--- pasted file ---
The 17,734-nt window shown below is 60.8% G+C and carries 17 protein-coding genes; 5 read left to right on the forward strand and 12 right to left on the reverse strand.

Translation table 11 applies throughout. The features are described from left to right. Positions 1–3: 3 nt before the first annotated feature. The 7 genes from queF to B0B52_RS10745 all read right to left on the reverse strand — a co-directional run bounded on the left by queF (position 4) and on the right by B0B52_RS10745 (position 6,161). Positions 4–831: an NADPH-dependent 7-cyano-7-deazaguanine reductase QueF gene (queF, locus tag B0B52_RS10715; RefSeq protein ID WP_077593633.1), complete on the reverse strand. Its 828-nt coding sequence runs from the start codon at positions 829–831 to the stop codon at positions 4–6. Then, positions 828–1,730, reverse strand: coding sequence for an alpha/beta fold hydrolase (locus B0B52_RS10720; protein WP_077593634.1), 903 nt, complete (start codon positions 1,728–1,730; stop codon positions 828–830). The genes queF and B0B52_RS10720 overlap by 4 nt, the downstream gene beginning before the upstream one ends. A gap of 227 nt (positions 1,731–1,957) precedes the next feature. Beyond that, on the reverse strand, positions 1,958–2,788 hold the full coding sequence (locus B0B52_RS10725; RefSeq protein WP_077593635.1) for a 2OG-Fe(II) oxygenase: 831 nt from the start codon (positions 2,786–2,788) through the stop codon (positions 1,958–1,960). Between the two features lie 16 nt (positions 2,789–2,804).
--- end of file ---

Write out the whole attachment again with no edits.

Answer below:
The 17,734-nt window shown below is 60.8% G+C and carries 17 protein-coding genes; 5 read left to right on the forward strand and 12 right to left on the reverse strand.

Translation table 11 applies throughout. The features are described from left to right. Positions 1–3: 3 nt before the first annotated feature. The 7 genes from queF to B0B52_RS10745 all read right to left on the reverse strand — a co-directional run bounded on the left by queF (position 4) and on the right by B0B52_RS10745 (position 6,161). Positions 4–831: an NADPH-dependent 7-cyano-7-deazaguanine reductase QueF gene (queF, locus tag B0B52_RS10715; RefSeq protein ID WP_077593633.1), complete on the reverse strand. Its 828-nt coding sequence runs from the start codon at positions 829–831 to the stop codon at positions 4–6. Then, positions 828–1,730, reverse strand: coding sequence for an alpha/beta fold hydrolase (locus B0B52_RS10720; protein WP_077593634.1), 903 nt, complete (start codon positions 1,728–1,730; stop codon positions 828–830). The genes queF and B0B52_RS10720 overlap by 4 nt, the downstream gene beginning before the upstream one ends. A gap of 227 nt (positions 1,731–1,957) precedes the next feature. Beyond that, on the reverse strand, positions 1,958–2,788 hold the full coding sequence (locus B0B52_RS10725; RefSeq protein WP_077593635.1) for a 2OG-Fe(II) oxygenase: 831 nt from the start codon (positions 2,786–2,788) through the stop codon (positions 1,958–1,960). Between the two features lie 16 nt (positions 2,789–2,804).